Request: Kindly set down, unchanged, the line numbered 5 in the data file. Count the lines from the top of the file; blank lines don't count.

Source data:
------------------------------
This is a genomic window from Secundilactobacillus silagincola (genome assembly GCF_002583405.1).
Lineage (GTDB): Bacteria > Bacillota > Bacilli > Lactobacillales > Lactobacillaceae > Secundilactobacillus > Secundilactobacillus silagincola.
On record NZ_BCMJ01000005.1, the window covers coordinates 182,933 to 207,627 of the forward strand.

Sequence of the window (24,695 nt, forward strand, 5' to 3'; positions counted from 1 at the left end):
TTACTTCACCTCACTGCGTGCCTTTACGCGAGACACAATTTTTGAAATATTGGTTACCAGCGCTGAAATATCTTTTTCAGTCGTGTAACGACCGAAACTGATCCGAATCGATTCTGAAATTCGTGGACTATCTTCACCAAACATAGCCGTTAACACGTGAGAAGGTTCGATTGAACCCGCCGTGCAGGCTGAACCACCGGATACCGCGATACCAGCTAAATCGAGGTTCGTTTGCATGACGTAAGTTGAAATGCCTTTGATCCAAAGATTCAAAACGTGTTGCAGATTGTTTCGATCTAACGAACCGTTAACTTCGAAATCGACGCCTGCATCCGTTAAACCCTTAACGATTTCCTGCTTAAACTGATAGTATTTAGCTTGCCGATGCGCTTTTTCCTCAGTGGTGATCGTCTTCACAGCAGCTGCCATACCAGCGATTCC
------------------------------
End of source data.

TTACTTCACCTCACTGCGTGCCTTTACGCGAGACACAATTTTTGAAATATTGGTTACCAGCGCTGAAATATCTTTTTCAGTCGTGTAACGACCGAAACTGATCCGAATCGATTCTGAAATTCGTGGACTATCTTCACCAAACATAGCCGTTAACACGTGAGAAGGTTCGATTGAACCCGCCGTGCAGGCTGAACCACCGGATACCGCGATACCAGCTAAATCGAGGTTCGTTTGCATGACGTAAGTTGAAATGCCTTTGATCCAAAGATTCAAAACGTGTTGCAGATTGTTTCGATCTAACGAACCGTTAACTTCGAAATCGACGCCTGCATCCGTTAAACCCTTAACGATTTCCTGCTTAAACTGATAGTATTTAGCTTGCCGATGCGCTTTTTCCTCAGTGGTGATCGTCTTCACAGCAGCTGCCATACCAGCGATTCC